Ray is disconnecting the 408 MHz feed, so that it can rotate down and out for changeout.
The 408 MHz feed is now rotated down. It is connected simply by the shaft to the mount, for easier changeout.
Installing now the 1296 MHz feed. Its design doesn’t use a shaft, but instead will be securely fastened to the mounting frame.
Ryan using a metal detector on the west side of the site.
Our view towards the west. High clouds in the distance are an indication of a cold front gradually coming this way. We experienced steady windy conditions as the front approached..
Closing up.
Our view of Haswell in the distance. The clouds from the front were getting closer. By the time we left in mid-afternoon, the clouds were over us, but we had no precipitation.
The 1296 MHz feed installed.
We installed this ground mast. It will mount a small satellite antenna, to connect to the Hughes Internet network.

DSES Pulsar Observing on September 12, 2020

Text and photos by Gary Agranat. Analysis pdf by Rich Russel.

On Saturday September 12, 2020 an observing team of Rich Russel, Bob Haggart, Bill Miller, and Gary Agranat spent the day observing pulsars. This is the first observing session since we recalibrated the 60-foot antenna azimuth pointing the weekend before. The team observed 3 pulsars we had not seen before. Plus several other pulsars were attempted. The team spent the whole day at the site, from about 9 AM to 7 PM.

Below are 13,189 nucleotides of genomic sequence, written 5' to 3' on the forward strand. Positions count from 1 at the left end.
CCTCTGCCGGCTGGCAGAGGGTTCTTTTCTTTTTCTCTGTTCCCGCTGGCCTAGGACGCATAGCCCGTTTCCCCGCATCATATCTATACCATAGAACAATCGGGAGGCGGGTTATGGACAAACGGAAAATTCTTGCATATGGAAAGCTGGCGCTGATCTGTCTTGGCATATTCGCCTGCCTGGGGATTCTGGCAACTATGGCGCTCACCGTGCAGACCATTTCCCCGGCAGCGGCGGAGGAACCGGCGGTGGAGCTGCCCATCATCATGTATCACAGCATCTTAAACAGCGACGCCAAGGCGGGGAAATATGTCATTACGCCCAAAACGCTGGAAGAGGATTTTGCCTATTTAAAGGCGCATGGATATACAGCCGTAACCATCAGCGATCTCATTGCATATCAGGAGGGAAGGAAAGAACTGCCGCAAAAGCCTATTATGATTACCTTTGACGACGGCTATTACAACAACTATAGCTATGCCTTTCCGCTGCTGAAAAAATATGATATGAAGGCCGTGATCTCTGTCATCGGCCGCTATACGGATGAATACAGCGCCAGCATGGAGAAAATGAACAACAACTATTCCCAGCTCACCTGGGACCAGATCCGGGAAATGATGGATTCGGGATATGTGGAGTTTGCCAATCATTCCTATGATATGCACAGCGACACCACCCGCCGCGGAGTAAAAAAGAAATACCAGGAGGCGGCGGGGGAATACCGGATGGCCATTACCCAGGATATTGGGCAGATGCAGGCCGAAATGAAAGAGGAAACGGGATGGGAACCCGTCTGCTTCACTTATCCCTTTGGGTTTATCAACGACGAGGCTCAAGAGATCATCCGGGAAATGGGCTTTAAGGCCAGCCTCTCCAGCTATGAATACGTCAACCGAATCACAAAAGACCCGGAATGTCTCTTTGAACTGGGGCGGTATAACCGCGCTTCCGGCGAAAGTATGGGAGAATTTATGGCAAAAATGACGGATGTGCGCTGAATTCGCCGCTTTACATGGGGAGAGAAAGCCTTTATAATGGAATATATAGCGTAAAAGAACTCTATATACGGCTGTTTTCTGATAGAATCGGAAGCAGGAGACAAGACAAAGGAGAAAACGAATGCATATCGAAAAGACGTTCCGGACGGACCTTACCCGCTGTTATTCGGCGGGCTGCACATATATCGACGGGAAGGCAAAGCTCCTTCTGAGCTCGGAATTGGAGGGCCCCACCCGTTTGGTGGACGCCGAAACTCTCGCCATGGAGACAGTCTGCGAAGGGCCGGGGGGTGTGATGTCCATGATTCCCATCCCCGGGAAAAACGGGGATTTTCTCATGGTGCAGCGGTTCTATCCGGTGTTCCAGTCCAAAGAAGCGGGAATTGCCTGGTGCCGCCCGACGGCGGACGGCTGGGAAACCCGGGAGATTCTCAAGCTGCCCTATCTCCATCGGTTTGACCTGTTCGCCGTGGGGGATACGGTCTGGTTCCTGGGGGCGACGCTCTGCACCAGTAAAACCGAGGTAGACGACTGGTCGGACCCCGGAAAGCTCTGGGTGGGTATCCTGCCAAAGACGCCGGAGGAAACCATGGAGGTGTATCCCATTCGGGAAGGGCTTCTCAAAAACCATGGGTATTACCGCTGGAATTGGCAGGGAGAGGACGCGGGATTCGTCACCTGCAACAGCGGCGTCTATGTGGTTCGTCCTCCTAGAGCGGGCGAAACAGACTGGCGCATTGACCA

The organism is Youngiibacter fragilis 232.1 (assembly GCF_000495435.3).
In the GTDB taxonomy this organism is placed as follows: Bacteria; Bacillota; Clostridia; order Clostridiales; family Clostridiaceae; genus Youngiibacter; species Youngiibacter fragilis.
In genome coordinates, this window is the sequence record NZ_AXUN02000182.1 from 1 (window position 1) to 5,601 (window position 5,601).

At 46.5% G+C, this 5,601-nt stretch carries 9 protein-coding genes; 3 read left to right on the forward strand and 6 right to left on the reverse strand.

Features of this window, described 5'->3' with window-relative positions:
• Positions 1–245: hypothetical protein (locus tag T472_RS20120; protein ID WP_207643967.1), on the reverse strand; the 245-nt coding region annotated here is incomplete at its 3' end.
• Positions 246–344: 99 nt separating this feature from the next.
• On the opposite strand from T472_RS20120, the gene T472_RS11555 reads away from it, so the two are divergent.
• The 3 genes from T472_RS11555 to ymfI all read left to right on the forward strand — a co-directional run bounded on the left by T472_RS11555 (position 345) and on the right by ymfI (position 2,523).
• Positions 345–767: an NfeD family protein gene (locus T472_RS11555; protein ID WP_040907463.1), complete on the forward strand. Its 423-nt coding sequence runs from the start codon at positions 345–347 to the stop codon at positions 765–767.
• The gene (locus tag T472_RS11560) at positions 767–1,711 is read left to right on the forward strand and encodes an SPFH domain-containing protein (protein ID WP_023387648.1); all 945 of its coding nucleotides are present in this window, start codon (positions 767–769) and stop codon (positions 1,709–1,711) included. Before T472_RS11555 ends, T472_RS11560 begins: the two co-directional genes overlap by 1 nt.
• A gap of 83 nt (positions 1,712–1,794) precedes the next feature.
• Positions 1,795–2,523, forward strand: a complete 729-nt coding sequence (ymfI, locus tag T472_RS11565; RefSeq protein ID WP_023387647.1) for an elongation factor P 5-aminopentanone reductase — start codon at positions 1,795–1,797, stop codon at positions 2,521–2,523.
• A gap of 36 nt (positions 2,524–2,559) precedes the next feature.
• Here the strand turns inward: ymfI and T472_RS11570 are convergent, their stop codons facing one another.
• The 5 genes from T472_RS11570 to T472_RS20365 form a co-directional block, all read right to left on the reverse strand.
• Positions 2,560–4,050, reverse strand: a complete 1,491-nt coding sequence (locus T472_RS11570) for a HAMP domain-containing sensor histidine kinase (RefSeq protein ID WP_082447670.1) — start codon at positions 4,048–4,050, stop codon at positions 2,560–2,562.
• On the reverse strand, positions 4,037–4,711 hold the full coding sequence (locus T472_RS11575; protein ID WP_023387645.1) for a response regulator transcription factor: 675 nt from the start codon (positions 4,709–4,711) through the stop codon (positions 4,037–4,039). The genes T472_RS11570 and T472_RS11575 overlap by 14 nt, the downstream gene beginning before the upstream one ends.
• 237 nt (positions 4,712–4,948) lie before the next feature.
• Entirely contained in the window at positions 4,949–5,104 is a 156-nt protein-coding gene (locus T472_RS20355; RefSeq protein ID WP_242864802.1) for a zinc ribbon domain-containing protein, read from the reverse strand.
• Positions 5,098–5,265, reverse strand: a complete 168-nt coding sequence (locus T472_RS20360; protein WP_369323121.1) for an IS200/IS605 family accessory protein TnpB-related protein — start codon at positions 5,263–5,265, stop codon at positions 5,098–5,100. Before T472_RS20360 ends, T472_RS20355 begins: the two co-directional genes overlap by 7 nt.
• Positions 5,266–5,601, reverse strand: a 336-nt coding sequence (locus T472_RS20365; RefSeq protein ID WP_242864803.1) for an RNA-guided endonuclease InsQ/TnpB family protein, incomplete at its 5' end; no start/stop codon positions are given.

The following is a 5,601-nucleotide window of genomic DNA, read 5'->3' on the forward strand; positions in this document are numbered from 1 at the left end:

The pulsar signals are so faint that we cannot detect them directly. To observe them, we have to point to the correct celestial coordinates and then track that point as the Earth rotates. While we are pointed, our computer accumulates the signal data. We need at least a half hour continuously tracking the position. At this session some of our observing runs lasted 2 hours, for the fainter objects. At previous sessions we have tracked for as long as 4 hours.

After the observing track, we have our software process the data. The random background noise should cancel itself out. But the pulse signals should build up with time. If we have the correct timing interval of the pulses, and if everything else is working, the computer display will show the pulses, and several other parameters.